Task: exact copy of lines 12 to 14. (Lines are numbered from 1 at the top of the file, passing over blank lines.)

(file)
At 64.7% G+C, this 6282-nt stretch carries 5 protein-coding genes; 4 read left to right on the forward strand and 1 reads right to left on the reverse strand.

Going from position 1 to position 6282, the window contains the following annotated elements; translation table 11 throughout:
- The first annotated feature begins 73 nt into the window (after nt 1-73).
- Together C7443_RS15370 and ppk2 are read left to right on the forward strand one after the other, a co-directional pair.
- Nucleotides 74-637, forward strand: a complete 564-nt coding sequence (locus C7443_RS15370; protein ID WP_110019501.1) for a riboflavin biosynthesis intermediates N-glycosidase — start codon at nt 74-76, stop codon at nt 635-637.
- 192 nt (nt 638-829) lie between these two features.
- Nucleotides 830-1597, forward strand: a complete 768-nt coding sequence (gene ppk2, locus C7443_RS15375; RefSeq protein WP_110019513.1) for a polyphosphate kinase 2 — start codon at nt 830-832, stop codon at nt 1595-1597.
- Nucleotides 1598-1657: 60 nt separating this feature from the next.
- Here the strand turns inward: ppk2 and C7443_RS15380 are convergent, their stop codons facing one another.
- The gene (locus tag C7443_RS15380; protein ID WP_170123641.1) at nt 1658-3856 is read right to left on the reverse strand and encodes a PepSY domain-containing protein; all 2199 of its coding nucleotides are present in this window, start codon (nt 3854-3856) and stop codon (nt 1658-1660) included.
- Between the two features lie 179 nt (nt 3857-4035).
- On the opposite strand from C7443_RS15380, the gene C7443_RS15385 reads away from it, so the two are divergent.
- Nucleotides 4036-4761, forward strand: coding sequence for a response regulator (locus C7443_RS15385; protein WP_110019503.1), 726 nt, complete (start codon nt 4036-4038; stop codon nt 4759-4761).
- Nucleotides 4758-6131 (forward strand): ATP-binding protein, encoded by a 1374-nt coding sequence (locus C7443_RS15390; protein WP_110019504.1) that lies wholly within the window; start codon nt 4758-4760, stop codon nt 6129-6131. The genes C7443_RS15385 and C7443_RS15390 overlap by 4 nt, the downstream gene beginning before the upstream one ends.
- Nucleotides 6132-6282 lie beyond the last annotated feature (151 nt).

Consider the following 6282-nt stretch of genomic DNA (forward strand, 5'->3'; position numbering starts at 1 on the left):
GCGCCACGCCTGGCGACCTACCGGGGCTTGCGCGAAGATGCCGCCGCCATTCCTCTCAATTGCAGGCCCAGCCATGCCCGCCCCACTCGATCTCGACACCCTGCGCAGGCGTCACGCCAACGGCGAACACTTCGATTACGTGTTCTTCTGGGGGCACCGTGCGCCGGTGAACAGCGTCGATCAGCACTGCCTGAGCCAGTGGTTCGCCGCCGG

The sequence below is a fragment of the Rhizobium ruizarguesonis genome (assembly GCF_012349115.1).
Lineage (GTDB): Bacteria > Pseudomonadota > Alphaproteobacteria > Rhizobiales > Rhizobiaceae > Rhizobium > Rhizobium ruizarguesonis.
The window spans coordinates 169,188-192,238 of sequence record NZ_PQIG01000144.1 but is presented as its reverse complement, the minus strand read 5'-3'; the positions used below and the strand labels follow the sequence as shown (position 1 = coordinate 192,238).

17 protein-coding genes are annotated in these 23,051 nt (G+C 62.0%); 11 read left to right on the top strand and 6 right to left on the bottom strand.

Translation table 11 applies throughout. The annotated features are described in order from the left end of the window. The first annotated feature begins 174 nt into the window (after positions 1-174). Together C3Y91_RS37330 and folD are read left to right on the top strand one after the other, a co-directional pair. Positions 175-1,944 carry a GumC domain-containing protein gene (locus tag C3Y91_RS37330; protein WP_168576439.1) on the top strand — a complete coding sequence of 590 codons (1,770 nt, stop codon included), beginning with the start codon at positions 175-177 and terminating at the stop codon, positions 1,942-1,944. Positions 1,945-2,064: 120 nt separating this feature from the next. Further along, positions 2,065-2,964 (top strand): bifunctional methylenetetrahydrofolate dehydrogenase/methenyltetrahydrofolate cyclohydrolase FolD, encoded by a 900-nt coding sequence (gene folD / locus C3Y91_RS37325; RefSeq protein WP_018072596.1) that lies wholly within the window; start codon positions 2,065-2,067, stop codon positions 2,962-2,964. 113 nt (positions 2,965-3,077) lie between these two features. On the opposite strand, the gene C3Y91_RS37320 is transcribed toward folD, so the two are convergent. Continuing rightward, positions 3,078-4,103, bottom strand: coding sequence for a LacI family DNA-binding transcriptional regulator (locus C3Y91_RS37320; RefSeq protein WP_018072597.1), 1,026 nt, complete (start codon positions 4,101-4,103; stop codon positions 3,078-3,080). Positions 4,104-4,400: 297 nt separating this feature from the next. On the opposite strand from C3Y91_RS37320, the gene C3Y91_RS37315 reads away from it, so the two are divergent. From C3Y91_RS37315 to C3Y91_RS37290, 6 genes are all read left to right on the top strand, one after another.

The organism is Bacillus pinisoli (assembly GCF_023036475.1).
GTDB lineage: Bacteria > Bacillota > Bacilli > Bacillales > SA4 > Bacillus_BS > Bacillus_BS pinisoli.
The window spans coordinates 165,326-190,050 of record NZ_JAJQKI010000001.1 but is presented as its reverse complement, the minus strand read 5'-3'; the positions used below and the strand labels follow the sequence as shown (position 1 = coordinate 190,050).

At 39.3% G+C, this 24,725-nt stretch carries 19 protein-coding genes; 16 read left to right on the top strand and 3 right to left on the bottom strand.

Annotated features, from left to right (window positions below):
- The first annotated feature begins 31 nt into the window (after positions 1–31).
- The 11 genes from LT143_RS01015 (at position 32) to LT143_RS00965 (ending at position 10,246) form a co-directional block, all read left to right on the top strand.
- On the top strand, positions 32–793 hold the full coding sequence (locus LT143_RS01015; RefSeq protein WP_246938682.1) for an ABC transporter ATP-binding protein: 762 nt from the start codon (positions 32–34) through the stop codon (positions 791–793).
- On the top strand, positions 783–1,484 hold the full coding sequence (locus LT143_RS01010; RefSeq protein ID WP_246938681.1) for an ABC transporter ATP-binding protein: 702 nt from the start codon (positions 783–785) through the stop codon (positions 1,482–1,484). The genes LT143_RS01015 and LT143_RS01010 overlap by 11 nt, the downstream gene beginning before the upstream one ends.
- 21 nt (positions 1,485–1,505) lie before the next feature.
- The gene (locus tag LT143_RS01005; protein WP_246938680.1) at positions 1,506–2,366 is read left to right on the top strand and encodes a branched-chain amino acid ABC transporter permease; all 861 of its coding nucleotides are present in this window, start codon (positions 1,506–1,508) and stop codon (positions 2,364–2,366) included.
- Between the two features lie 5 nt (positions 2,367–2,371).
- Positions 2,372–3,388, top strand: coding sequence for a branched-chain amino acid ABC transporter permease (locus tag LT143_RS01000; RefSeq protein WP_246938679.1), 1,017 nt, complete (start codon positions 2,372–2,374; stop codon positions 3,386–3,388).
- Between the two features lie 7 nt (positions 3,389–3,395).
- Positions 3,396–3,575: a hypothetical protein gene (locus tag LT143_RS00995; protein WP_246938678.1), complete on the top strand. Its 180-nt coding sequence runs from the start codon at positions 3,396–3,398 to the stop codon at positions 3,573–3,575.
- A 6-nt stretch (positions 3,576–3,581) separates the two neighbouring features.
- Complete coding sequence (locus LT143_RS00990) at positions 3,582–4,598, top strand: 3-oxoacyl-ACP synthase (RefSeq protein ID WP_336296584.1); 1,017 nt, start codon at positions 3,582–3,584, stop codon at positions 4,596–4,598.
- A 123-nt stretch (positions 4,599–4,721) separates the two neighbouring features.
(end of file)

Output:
- On the opposite strand from C7443_RS15380, the gene C7443_RS15385 reads away from it, so the two are divergent.
- Nucleotides 4036-4761, forward strand: coding sequence for a response regulator (locus C7443_RS15385; protein WP_110019503.1), 726 nt, complete (start codon nt 4036-4038; stop codon nt 4759-4761).
- Nucleotides 4758-6131 (forward strand): ATP-binding protein, encoded by a 1374-nt coding sequence (locus C7443_RS15390; protein WP_110019504.1) that lies wholly within the window; start codon nt 4758-4760, stop codon nt 6129-6131. The genes C7443_RS15385 and C7443_RS15390 overlap by 4 nt, the downstream gene beginning before the upstream one ends.